How to Start Teen Counseling

The teenage years are a time when a lot of physical and emotional changes take place as young people make the transition from childhood to adulthood. Teens often face peer pressure as they navigate their way through friendships and romantic relationships. Some teens develop mental health conditions, such as depression or anxiety disorders. Counseling for adolescents can help.

This article discusses online and in-person counseling for adolescents, including how it works, whom it helps, and what the benefits are.

Teen talking to therapist

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How Teen Counseling Works

Counseling for adolescents can be provided by a variety of mental health professionals, including social workers, licensed professional counselors, mental health counselors, peer counselors, and pastoral counselors. Counseling begins with the therapist establishing a trusting relationship with your teen.

The frequency of counseling sessions will vary based on your teens' needs. However, in the beginning, sessions are typically held weekly. These sessions can be in person or online.

Who Needs It?

The teenage years bring many emotional challenges—often referred to as teenage angst—and it might be difficult to tell whether your teen's mood swings and behavior are "normal" or a sign of something more serious.

In addition to mood swings, there are other behaviors that can indicate your teen is struggling and could benefit from a mental health evaluation and possibly counseling. These can include:

Suicidal Threats

Suicidal comments or threats need to be taken seriously and require immediate evaluation by a healthcare provider. Signs that your teen might be thinking about suicide can include:

  • Suicidal statements
  • Giving away personal possessions
  • Sudden onset of cheerful mood after prolonged depression
  • Suicide notes
  • Lack of self-care (not showering for a long time, not brushing their teeth, etc.)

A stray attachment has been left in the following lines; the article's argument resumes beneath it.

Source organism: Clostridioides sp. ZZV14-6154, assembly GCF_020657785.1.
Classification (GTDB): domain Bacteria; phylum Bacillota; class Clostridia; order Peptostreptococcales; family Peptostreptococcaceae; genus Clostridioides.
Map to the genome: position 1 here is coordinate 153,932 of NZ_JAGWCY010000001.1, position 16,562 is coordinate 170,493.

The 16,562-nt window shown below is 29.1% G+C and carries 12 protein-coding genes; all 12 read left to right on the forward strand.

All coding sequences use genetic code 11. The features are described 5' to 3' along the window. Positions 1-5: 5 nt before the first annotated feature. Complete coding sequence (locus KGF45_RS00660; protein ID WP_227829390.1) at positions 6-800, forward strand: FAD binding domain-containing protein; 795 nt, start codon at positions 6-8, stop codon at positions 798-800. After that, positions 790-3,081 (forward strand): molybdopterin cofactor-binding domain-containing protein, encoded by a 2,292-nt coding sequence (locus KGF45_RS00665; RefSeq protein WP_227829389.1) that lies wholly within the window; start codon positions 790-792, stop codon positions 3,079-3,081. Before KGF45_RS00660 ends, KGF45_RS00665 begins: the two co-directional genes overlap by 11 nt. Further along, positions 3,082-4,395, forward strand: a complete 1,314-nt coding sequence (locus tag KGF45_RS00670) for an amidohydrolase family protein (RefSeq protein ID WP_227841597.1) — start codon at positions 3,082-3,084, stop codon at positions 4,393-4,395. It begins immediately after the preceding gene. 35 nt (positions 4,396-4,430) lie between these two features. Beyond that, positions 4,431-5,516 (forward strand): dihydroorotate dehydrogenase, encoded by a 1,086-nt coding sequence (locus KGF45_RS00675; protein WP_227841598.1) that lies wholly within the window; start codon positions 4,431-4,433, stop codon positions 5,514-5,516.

• Obsession with death and dying
  • Withdrawal from friends and family
  • Risky behaviors

Online Counseling vs. In-Person Counseling

Counseling services were traditionally performed in person. However, with advances in technology, these services can now often be delivered online. There are benefits and potential drawbacks to both types of counseling.

Online Counseling

Online counseling provides many benefits. It is convenient and sessions can be held virtually anywhere that the Internet is available. Online counseling saves you the effort of finding a counselor who is close by and commuting to their office every week.

There are also disadvantages of online counseling. Internet connection issues can disrupt the flow of a session. Communicating over the Internet also comes with security risks, which can interfere with confidentiality.

During an online session, a counselor can't read your teen's body language (even if they are using video chat), which often provides important information about a person's emotional state. In addition, online counseling might not be covered by your insurance, which can make it expensive.

In-Person Counseling

In-person counseling is more personal than online counseling. The counselor can communicate with your teen without distractions, and will be able to interpret things that are not being said by watching your teen's body language.

If your teen is easily distracted, in-person counseling can make it easier to focus. In-person counseling is also more likely to be covered by insurance plans that offer coverage for mental health services.